Sun Dec 8th through Sat the 14th, 2019 at Vancouver Convention Center
This paper proposes a new method for empirical composition optimization problems to which the vanilla SGD is not applicable because of a finite-sum structure inside non-linear loss functions. The method is a type of primal-dual methods with variance reduction for saddle-point problems which is a reformulation of the original problem. In a theoretical analysis part, a linear convergence rate of the method is provided under the strong convexity. In experiments, the superior performance of the method is verified empirically over competitors on portfolio management optimization problems. Clarity: The paper is clear and well written. Quality: The work is of good quality and is technically sound. Originality and significance: The problem (1) treated in this paper is important and contains several applications as mentioned in the paper. However, there seems to be no method that can converge at the linear rate for this problem. As for sub-problems (2), SCGD with SVRG  exhibits the linear convergence, but there are some important machine learning tasks not to be covered by (2) as explained in the paper. In addition, it is confirmed in experiments that the proposed method can significantly outperform existing methods including SCGD with SVRG. Hence, this paper makes certain contributions to both theorists and practitioners. If the authors can show a theoretical advantage of the proposed method over SCGD with SVRG  on the problem (2) besides the empirical performance, it will make the paper stronger. Minor comments: A regularization term $g$ should be added to equation (10). ----- I have read the author's response and I keep the score.
The author response addressed my doubts and questions to satisfactory and hence I raised my score. ------------------------------------------------------------------------------------ The motivation of this paper is good, while the algorithmic contribution is also solid and seems to have wide applications in many popular fields of machine learning. However, I feel the paper being weak in several aspects: Firstly, the discussion of the theoretical results are highly lacking: how does the theoretical convergence result compare to the related state-of-the-art algorithms such as the ones in the cited papers [1, 5, 8, 9]? How realistic is the bounded gradient assumption B_f ? (standard SVRG-type methods does not require bounded gradient). In addition, the algorithmic idea of combining the stochastic variance-reduced gradient and primal-dual reformulation is not brand new [1, 5], but seems that the discussion of the relevance of these work is lacking. The experiments are limited only for portfolio management optimization with very small datasets (d = 25, n < 10000), which is a bit frustrating in my sight. I would expect much larger-scale experiments, and ideally with some more applications such as policy evaluation  in reinforcement learning, which the proposed algorithm can be also applied. I wish also to see the experimental comparison of the very recent C-SAGA algorithm (Junyu Zhang and Lin Xiao. A composite randomized incremental gradient method. ICML 2019). In short, I think the current version of this paper can be massively improved and wish to encourage the authors to continue working on this.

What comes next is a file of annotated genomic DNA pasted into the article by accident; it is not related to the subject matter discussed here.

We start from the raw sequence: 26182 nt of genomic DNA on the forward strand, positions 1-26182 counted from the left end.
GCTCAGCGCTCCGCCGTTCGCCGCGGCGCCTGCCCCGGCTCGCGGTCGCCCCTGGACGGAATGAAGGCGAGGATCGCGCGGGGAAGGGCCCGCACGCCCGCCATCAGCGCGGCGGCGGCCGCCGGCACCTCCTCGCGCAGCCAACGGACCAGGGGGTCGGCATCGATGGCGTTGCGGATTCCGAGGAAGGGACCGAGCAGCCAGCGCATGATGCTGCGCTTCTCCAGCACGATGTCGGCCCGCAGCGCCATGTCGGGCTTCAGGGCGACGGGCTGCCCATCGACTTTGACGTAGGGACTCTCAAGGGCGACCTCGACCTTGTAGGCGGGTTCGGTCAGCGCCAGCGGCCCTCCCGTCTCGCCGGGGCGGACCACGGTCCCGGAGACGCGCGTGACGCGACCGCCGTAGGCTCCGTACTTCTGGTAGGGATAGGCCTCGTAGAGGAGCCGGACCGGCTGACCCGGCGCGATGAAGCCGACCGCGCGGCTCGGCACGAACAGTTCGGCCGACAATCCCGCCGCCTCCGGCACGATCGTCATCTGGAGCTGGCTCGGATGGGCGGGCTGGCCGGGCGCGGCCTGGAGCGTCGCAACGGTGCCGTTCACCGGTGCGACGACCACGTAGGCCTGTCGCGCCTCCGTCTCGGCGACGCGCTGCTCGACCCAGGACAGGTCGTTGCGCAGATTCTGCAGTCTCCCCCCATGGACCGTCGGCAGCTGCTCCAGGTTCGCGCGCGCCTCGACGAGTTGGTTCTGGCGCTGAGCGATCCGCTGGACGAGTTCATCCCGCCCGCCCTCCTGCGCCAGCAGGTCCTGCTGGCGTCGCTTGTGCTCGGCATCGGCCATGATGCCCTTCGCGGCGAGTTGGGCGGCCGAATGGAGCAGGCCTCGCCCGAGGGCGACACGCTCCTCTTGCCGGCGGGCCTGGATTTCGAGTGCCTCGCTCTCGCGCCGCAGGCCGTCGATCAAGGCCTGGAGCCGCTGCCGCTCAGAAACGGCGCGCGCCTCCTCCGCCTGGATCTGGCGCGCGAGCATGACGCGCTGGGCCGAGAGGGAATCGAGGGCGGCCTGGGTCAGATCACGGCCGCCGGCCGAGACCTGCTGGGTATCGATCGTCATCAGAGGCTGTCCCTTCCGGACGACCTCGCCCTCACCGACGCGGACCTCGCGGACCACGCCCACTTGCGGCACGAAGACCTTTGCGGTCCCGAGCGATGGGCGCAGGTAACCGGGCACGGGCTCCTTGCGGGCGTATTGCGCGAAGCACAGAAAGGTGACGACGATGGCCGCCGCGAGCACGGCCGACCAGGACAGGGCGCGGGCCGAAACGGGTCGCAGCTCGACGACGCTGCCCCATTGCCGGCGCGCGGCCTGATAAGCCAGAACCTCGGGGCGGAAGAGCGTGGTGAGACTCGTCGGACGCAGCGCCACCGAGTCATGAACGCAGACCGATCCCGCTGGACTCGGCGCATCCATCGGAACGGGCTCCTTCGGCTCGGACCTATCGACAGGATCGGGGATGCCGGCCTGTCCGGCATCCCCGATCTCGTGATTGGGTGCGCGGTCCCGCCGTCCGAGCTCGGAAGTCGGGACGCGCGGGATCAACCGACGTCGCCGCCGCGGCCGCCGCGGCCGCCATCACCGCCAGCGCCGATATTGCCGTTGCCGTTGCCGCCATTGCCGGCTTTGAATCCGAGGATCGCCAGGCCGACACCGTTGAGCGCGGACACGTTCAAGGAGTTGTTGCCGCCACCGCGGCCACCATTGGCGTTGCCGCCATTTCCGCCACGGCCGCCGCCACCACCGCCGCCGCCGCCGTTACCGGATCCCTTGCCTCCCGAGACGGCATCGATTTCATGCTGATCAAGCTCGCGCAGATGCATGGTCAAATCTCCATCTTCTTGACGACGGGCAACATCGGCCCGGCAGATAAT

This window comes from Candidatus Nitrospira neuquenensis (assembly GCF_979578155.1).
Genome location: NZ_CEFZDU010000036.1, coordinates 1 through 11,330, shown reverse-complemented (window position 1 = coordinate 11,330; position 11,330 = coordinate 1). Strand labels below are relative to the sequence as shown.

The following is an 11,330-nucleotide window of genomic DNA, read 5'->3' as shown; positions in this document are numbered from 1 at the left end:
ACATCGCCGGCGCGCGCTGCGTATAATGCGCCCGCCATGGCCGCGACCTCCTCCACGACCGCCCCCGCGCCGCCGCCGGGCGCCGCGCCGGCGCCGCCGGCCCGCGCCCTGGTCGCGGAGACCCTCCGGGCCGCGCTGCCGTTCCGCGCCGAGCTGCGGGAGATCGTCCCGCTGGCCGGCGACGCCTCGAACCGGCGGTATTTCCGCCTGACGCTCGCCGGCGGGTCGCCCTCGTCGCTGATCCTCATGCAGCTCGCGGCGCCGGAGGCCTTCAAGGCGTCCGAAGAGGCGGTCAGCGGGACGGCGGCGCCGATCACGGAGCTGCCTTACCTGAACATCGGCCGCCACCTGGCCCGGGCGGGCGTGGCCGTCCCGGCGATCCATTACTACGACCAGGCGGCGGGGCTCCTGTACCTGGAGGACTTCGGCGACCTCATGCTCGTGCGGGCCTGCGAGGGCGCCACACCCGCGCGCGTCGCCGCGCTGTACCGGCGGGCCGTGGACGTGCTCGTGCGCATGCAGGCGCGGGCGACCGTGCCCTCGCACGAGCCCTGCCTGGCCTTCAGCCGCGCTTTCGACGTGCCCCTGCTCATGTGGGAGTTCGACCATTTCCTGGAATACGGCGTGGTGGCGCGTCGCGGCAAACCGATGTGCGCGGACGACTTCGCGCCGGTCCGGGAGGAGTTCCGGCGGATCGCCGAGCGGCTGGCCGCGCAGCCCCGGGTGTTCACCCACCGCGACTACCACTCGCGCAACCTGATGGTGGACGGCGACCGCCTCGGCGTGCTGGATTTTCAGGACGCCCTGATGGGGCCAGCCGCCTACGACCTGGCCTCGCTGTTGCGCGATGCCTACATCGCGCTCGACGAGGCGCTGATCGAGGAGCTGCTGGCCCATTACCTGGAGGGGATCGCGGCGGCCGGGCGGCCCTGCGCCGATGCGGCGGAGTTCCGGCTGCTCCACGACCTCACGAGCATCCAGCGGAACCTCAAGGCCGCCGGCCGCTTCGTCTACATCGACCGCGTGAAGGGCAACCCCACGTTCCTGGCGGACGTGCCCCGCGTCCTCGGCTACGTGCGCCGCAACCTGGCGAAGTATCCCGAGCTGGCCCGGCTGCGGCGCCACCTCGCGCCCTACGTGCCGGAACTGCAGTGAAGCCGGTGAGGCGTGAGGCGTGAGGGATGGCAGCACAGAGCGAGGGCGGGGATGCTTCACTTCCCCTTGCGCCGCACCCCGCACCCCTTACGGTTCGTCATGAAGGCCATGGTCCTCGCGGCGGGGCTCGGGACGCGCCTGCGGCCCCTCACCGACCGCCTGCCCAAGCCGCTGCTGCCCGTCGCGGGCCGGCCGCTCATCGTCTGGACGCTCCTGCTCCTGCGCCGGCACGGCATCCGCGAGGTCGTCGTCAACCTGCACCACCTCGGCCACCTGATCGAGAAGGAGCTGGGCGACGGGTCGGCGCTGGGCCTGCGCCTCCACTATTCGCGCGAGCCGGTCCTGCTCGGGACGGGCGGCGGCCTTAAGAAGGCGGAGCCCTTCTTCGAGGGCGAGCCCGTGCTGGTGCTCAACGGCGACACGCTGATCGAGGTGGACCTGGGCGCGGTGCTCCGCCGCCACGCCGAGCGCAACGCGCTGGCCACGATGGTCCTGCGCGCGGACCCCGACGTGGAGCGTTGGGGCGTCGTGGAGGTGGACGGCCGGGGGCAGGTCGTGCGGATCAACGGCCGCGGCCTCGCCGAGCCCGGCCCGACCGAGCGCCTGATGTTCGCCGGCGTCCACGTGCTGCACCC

The authors have satisfactorily answered my concerns and I am happy to raise my score. The complexity comparison table is interesting and should be included in the final version. ========= This paper studies a variance reduced primal dual gradient algorithm for solving strongly convex composite optimization problems (with a finite sum structure). The algorithm is shown to enjoy a linear rate of convergence, both theoretically and empirically, and the variance reduction structure has allowed for efficient implementation. The paper also provides a few convincing experiments on real dataset compared to state-of-the-art algorithms. Overall, the paper has tackled a challenging problem with an efficient algorithm and the proof appears to be correct. Here are a few comments from the reviewer: 1. The complexity bound in Theorem 1,2 The theoretical convergence rate of the algorithms grow with the order of O(n_X (n_Y + kappa) log(1/eps)) - since both n_X, n_Y are large, it seems to be undesirable. Particularly, since the epoch size M has to be chosen at the same order as O(n_X), it seems that after 1 epoch, the algorithm would only improve its optimality of the order of (1 - O(1/n_Y)). May I know if this is the case? In light of the above comparison, it seems that the algorithm in  (that is also compared in the paper) has a lower theoretical complexity for large n_Y,n_X, i.e., the latter only has a complexity of O( (n_X+n_Y+kappa^3) log(1/eps) ). Even though the proposed algorithm is demonstrated to be faster from the experiments, explaining such gap from an analytical lens is also important. 2. Strong Convexity in the Risk Adverse learning Example The risk adverse learning is given as an example in the paper and the numerical experiments. Yet it seems that the problem itself does not satisfy Assumption 4.1 required in the analysis. From (4) and the discussion that follows, we know that (4) is a special case of (2), where the latter is a special case of (1) with *g(theta)=0*. However, Assumption 4.1 requires g(theta) to be strongly convex, which is not the case here. 3. Related Reference The linear convergence rate result proven in this paper seems to be related to: S. Du, W. Hu, "Linear Convergence of the Primal-Dual Gradient Method for Convex-Concave Saddle Point Problems without Strong Convexity", AISTATS 2019, which studies the linear convergence of a variance reduced primal dual algorithm with only a non-strongly-convex + strongly-concave structure, whose primal-dual variables are linearly coupled. This is similar to a special case for the setting of (8), where (8) has a nonlinear coupling.